Hemodialysis patients who took the vitamin lowered their death risk by 45%.

Hemodialysis patients who receive oral active vitamin D may have a survival advantage compared with those who do not take the vitamin, according to researchers.

Jorge B. Cannata-Andía, MD, of the Hospital Universitario Central de Asturias in Oviedo, Spain, and colleagues studied 16,004 hemodialysis patients in six Latin American countries (Venezuela, Argentina, Mexico, Brazil, Chile, and Colombia). Of these, 7,203 received oral active vitamin D and 8,801 did not. The patients had a median follow-up of 16 months; some had more than four years of follow-up.

Compared with patients who did not receive oral active vitamin D, those who did had an adjusted 45% lower overall mortality risk, the investigators reported in Kidney International (2008;74:1070-1078). The vitamin D group also had a 45%, 48%, and 47% decreased risk of death from cardiovascular, infectious, and neoplastic causes.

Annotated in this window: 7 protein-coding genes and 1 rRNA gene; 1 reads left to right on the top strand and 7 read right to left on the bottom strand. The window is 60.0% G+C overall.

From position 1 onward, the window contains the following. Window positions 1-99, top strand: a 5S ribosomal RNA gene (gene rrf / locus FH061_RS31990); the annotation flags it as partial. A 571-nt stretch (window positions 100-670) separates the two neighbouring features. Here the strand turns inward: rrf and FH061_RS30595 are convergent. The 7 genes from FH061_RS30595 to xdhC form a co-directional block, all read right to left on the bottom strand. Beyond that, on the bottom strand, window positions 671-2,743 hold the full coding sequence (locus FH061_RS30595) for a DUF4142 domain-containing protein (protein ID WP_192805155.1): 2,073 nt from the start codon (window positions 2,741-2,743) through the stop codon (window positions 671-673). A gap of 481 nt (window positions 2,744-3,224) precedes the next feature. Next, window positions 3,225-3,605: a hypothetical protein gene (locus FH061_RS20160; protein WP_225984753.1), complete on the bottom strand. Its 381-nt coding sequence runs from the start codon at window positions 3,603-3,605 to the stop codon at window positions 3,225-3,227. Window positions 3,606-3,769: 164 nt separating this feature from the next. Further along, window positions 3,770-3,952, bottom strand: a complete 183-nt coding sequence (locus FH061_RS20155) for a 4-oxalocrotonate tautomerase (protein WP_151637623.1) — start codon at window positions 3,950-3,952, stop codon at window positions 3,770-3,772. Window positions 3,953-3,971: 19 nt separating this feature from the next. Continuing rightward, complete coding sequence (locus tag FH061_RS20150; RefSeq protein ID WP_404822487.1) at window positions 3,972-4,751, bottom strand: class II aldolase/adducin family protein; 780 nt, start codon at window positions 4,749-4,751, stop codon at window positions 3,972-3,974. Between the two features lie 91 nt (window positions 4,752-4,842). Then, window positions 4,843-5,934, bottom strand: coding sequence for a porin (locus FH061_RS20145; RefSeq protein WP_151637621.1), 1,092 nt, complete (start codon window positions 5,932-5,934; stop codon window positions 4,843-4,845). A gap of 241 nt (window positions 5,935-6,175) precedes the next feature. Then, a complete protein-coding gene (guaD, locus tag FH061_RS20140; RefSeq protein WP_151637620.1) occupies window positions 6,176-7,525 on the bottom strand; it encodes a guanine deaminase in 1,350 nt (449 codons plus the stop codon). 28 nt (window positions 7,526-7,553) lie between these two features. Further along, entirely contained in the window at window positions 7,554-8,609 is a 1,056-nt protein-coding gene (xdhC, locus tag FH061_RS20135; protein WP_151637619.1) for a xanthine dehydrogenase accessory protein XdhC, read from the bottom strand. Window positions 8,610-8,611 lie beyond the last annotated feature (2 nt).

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The survival benefit of oral active vitamin D was observed in patients receiving mean daily doses of less than 1 µg, with the highest reduction associated with the lowest doses. Mean daily doses lower than 0.25 and 0.25-0.50 µg significantly reduced mortality risk by 55% and 60%, respectively, compared with patients not taking oral active vitamin D. The researchers observed no significant decrease in mortality risk among patients receiving mean daily doses of 0.51-1.0 or greater than 1 µg.

The association of oral active vitamin D use with reduced mortality risk did not vary by country even though mortality rates did, according to the investigators.